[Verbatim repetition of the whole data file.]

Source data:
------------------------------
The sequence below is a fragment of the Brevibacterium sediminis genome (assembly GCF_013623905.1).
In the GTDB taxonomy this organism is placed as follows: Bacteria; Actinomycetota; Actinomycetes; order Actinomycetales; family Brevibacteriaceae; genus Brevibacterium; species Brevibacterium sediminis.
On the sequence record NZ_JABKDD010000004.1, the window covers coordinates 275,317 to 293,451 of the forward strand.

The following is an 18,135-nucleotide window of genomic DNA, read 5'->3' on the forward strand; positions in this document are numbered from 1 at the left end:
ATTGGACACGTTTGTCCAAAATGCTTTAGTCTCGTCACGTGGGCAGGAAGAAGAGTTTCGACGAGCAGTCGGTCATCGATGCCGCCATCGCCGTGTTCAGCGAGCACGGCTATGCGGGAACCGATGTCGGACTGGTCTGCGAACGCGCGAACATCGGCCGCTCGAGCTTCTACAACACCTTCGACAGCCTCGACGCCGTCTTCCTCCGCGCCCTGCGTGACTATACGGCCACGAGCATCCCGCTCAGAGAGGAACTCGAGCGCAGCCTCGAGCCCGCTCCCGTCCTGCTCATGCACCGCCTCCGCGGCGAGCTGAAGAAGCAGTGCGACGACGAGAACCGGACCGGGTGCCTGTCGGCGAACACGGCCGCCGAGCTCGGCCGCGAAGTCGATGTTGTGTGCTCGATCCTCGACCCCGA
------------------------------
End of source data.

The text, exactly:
The sequence below is a fragment of the Brevibacterium sediminis genome (assembly GCF_013623905.1).
In the GTDB taxonomy this organism is placed as follows: Bacteria; Actinomycetota; Actinomycetes; order Actinomycetales; family Brevibacteriaceae; genus Brevibacterium; species Brevibacterium sediminis.
On the sequence record NZ_JABKDD010000004.1, the window covers coordinates 275,317 to 293,451 of the forward strand.

The following is an 18,135-nucleotide window of genomic DNA, read 5'->3' on the forward strand; positions in this document are numbered from 1 at the left end:
ATTGGACACGTTTGTCCAAAATGCTTTAGTCTCGTCACGTGGGCAGGAAGAAGAGTTTCGACGAGCAGTCGGTCATCGATGCCGCCATCGCCGTGTTCAGCGAGCACGGCTATGCGGGAACCGATGTCGGACTGGTCTGCGAACGCGCGAACATCGGCCGCTCGAGCTTCTACAACACCTTCGACAGCCTCGACGCCGTCTTCCTCCGCGCCCTGCGTGACTATACGGCCACGAGCATCCCGCTCAGAGAGGAACTCGAGCGCAGCCTCGAGCCCGCTCCCGTCCTGCTCATGCACCGCCTCCGCGGCGAGCTGAAGAAGCAGTGCGACGACGAGAACCGGACCGGGTGCCTGTCGGCGAACACGGCCGCCGAGCTCGGCCGCGAAGTCGATGTTGTGTGCTCGATCCTCGACCCCGA